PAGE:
After Buying A House, Man Wants To Get Rid Of Anything That Triggers Allergies For His Wife, Finds The Real Reason Behind All The Allergies


Nobody ever signed up for an allergy, but it creeps in spring after spring after spring. Trapped in a runny nose limbo, you look for a reason, scrolling miles in Google search like it was a long distance marathon. With few results.

Landscaping expert Thomas Ogren knows very well what sheer hell allergies can be. His wife Yvonne had one. So when the family bought a new house, he made sure to get rid of all the possible triggers that could cause an allergic reaction. But when she fell ill, Thomas had to dig deeper to find the cause. And he did. It turns out, every tree in the neighborhood was male. Read the whole Twitter thread below on Thomas’ remarkable theory.

Twitter user Antonia recounted Ogren’s theory of allergy in a now-viral thread

Image credits: Flaminhaystack

Image credits: Flaminhaystack

Image credits: Flaminhaystack

Image credits: Flaminhaystack

Image credits: Flaminhaystack

Image credits: Flaminhaystack

Image credits: Flaminhaystack

Image credits: Flaminhaystack

In the 1960s, the viral fungal illness known as Dutch elm disease wiped out some American cities’ long-lived trees. City planners and landscapers stepped in to bring the greenery back to the urban jungle.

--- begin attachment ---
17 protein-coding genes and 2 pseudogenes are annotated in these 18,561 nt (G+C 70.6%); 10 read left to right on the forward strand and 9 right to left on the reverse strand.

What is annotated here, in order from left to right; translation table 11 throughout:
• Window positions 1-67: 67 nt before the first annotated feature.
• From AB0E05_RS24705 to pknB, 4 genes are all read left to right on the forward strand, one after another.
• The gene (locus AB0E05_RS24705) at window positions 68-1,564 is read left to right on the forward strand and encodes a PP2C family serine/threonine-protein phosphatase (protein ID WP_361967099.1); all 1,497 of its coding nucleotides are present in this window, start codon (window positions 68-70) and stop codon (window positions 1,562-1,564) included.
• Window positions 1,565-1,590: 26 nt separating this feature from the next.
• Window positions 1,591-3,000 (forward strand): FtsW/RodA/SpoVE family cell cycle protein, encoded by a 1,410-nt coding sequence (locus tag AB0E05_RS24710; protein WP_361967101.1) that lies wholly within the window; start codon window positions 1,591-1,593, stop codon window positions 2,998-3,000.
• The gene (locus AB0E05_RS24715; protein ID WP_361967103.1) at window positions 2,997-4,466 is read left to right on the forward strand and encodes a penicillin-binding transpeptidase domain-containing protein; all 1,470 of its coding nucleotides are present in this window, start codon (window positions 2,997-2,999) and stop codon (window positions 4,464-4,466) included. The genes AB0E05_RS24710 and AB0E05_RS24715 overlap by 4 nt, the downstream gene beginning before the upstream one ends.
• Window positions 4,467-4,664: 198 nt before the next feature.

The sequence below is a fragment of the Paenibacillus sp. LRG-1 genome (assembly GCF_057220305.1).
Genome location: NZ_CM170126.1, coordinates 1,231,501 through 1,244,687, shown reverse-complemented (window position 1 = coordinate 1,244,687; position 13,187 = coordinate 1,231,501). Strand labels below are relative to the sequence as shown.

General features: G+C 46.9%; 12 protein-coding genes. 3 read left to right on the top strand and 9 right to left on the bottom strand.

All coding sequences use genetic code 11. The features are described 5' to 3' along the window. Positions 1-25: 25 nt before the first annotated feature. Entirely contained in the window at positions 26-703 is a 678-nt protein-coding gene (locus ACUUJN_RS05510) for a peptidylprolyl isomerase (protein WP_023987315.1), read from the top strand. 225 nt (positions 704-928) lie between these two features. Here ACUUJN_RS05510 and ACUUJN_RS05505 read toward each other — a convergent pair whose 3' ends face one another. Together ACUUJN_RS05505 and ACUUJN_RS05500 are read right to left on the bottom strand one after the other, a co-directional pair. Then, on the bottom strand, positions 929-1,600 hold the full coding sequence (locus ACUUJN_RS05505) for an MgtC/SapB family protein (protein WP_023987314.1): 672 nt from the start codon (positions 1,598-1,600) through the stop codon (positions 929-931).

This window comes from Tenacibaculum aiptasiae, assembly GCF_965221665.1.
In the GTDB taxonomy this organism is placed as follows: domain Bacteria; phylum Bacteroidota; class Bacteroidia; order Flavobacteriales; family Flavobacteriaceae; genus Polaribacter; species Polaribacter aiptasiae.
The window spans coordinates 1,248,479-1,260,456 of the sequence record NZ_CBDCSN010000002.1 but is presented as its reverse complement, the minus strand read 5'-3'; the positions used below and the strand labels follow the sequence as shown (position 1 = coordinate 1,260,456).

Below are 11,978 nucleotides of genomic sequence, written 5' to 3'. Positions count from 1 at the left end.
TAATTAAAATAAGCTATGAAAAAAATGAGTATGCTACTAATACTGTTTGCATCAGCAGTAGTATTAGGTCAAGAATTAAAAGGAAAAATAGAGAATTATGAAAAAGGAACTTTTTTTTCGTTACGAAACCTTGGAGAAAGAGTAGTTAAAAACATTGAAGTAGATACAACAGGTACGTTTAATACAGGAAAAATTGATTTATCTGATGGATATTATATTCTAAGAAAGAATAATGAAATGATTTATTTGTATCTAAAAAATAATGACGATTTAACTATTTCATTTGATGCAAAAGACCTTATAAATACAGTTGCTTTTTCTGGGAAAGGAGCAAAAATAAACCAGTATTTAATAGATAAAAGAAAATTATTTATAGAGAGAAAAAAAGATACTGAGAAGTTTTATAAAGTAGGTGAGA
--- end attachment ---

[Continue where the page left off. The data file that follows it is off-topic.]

Atlas Obscura writes that repopulation was done according to USDA guidelines with more than 100 varieties of maple clones. And according to Thomas, all of them were male. “Male plants are preferred because they produce no fruit, no seed, and no seedpods; hence they are seen as low-maintenance, or ‘litter-free,’” he explained in this article on the tree allergies.

According to Thomas, “it took a number of years for these new trees to mature enough to start to bloom, but eventually they did and with them came more city pollen and the ‘epidemic of allergy and asthma.’” He warns that as these trees are getting older and larger, they shed more pollen.

Thomas wrote about his life-long research on plants and allergies in the book titled “Allergy-Free Gardening.”

Antonia shared some solid facts for people on Twitter who couldn’t believe it’s real

Image credits: Flaminhaystack

Image credits: Flaminhaystack

She also posted a recommendation from the European Commission to plant more female trees

Image credits: Flaminhaystack

Image credits: Flaminhaystack

The Centers for Disease Control and Prevention reports that more than 25 million Americans—7.7 percent of adults and 8.4 percent of children—have asthma. According to WHO estimates, approximately 250,000 people die prematurely each year from asthma around the world.

Many were left stunned by this remarkable explanation

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